by Bryan Holland
The Paramount in Huntington is one of the greatest Long Island venues to see a show. Not too big, not too small, it has a personal feel with great sound and it’s nestled in a nice downtown area. I recently caught Sublime with Rome there and it was a hit filled marathon on a Monday night.
Opening act The Skints, hailing from London, England, impressed everyone from the get go. The Skints are a four-piece group that have a dub heavy reggae sound. Extremely charismatic, you receive vocals from 3 of the 4 members which leads to great harmonies. They are all very talented musicians as you’re getting vocals from a drummer mid beat, a guitarist who sings and rhymes in the classic reggaetón style while rallying the crowd, a bassist whose low-end grooves keep everyone moving and a keyboardist that sings and plays around 5 instruments if my count was correct. She literally picked up a saxophone in one song, a flute in another, played a melodica, had a drum machine for added percussion and samples on top of playing the keys. A band to keep an eye on. They had fans cheering loudly from their music and even louder when they told everyone to meet them at the pizza place across the street after the show to hang out because “we’re all friends now”.
Sublime with Rome was next and came out of the gate, blazing. They played old, original Sublime hits to get everyone in the right mood for the first few songs. Classics that brought most of the crowd back to high school days cutting class and riding over to the beach. “Date Rape” was followed by “Smoke Two Joints”. “Wrong Way” was followed by “40 Ounces to Freedom”. 4 huge songs from the epic catalogue of original Sublime tunes they choose from.
For those that don’t know, this has been one of the many incarnations of this band since the passing of original singer/songwriter Bradley Nowell in 1996. After the remaining members played in a few different bands, most notably the Long Beach Dub Allstars, they decided to reform Sublime with Rome Ramirez in 2009. After some legal issues over the name with the Nowell estate, they became Sublime with Rome officially in 2010. 5 months after their first release, original drummer Bud Gaugh left and so Eric Wilson is the only remaining original member, although the sound is still very familiar as they play a mix of new originals and old classics.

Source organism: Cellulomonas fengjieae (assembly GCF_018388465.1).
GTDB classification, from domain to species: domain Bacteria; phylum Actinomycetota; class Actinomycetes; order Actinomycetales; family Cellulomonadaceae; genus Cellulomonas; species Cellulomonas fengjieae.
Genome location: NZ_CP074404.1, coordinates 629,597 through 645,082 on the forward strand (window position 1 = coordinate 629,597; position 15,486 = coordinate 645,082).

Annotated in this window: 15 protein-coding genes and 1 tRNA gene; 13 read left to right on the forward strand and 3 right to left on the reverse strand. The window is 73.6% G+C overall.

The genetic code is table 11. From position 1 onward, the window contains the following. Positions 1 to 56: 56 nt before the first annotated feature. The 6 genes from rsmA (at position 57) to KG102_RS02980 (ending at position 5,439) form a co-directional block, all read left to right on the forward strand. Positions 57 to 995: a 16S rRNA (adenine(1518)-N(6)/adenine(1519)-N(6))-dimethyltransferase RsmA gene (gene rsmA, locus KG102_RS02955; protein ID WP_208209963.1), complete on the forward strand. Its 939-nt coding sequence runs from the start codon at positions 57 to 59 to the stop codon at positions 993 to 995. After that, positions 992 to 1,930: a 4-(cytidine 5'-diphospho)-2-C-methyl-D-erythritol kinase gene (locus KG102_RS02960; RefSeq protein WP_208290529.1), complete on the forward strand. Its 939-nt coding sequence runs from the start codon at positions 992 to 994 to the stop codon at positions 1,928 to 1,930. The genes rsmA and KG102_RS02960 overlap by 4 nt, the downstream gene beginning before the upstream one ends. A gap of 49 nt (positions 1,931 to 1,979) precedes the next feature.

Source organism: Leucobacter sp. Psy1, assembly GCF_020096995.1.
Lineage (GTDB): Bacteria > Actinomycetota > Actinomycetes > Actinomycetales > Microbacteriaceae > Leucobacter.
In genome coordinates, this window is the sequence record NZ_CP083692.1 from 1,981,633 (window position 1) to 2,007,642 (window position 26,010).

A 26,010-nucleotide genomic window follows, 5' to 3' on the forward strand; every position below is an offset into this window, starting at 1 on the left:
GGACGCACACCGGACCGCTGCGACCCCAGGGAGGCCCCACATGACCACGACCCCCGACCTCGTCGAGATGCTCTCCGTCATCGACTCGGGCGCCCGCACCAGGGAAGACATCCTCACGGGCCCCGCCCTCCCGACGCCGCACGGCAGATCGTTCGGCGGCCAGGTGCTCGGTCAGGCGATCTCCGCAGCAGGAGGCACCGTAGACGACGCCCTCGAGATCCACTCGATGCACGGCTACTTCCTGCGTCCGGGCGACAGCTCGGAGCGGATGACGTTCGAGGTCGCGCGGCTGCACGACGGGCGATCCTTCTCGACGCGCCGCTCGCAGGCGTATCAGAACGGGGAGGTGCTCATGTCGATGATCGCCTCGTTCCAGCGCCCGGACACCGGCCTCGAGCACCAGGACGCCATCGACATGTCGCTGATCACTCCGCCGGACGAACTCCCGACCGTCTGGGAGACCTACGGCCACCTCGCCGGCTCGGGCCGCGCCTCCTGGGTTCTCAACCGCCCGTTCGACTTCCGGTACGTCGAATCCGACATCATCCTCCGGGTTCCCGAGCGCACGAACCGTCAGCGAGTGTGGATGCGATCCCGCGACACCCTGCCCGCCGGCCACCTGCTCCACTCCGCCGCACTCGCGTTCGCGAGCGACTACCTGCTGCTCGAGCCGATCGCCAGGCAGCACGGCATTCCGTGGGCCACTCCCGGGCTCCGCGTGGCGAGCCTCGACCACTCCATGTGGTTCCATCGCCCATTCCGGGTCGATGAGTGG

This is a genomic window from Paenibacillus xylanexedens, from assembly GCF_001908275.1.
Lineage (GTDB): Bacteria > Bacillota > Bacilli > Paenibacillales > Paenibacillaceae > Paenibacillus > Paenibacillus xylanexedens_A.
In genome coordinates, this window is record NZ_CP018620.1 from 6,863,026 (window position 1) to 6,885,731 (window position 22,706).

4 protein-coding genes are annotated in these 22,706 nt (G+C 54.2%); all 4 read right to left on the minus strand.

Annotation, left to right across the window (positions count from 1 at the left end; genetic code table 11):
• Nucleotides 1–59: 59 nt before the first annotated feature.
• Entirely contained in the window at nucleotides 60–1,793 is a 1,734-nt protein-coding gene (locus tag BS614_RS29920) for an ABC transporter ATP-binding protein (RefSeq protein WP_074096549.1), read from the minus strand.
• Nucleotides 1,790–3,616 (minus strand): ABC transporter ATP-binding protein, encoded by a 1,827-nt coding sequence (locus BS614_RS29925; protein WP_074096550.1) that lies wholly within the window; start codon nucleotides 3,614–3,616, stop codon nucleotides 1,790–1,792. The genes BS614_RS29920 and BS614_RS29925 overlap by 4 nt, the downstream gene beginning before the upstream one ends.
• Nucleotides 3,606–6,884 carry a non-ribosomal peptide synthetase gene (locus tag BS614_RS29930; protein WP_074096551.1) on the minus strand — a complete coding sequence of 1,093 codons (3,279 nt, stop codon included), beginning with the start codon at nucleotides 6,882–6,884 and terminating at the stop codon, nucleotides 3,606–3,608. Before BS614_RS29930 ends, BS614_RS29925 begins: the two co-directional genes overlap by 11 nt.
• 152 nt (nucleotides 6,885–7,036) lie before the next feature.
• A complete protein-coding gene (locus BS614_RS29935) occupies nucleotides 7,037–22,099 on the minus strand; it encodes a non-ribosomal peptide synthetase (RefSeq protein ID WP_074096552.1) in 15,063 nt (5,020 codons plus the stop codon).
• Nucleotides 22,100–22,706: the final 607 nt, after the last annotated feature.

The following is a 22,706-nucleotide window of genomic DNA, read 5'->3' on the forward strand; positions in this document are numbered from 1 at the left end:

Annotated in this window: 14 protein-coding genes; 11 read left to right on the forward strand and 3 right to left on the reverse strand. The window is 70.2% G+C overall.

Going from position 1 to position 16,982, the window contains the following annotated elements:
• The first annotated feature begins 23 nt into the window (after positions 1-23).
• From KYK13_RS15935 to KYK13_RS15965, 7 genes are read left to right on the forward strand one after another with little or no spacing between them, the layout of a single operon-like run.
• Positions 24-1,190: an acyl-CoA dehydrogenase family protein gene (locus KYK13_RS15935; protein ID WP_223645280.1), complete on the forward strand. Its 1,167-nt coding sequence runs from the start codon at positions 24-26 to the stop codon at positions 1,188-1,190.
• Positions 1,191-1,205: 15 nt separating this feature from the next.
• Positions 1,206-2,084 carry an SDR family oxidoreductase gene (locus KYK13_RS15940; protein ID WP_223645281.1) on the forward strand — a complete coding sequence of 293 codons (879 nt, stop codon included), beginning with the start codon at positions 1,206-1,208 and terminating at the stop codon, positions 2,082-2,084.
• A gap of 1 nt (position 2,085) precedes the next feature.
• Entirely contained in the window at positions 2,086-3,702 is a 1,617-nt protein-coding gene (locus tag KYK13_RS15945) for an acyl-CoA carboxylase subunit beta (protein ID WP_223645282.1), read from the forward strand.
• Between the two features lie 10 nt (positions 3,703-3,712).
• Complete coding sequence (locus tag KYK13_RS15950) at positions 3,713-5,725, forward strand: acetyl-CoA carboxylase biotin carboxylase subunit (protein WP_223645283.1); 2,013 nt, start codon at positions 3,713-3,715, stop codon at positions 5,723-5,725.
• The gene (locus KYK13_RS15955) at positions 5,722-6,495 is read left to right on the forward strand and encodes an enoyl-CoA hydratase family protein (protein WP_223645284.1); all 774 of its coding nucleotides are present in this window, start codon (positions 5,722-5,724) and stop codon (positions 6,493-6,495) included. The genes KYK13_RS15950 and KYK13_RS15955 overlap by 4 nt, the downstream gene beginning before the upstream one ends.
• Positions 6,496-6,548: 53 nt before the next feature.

After some more early Sublime songs such as “Pawn Shop” and “April 25th, 1992”, the latter being about the riots in Los Angeles, they moved into some new originals. “You Better Listen” was one for the newer fans as it’s Rome getting to try his hand at writing. It stays in the vein of the older material, but definitely has a fresh feel to it as well, an upbeat song with an infectious chorus. The crowd was singing along to every song that was played and the hits continued to come. You don’t realize how many songs of theirs are extremely popular until you look around and realize every single one of them is practically a giant sing along.
The crowd was a majority of late 20s and 30 somethings all dancing to songs, filling them with nostalgia. Sublime in the late 90s was something totally different. Tones of punk rock mixed with reggae, dub and ska. It just reeked of California, surf and smoky jam music. They often covered other groups songs, some of which nobody ever knew wasn’t actually a Sublime original because of the way they would make it their own. Take “Scarlet Begonias” for example, originally a Grateful Dead song. Many people have no idea it wasn’t original. They did skillful renditions of songs by Bad Religion, The Descendents, Toots and the Maytals, Bob Marley, The Wailers and many more.
I ain’t got no crystal ball, but after seeing what they had played to that point, closing with “Santeria” seemed the clear and obvious choice. It’s evident that they aren’t slowing down any time soon, which is a nice sight to see considering a few years ago, catching Sublime songs live were only possible through covers and cover bands. Even if it’s only Eric remaining from the original lineup, the spirit of Sublime lives on.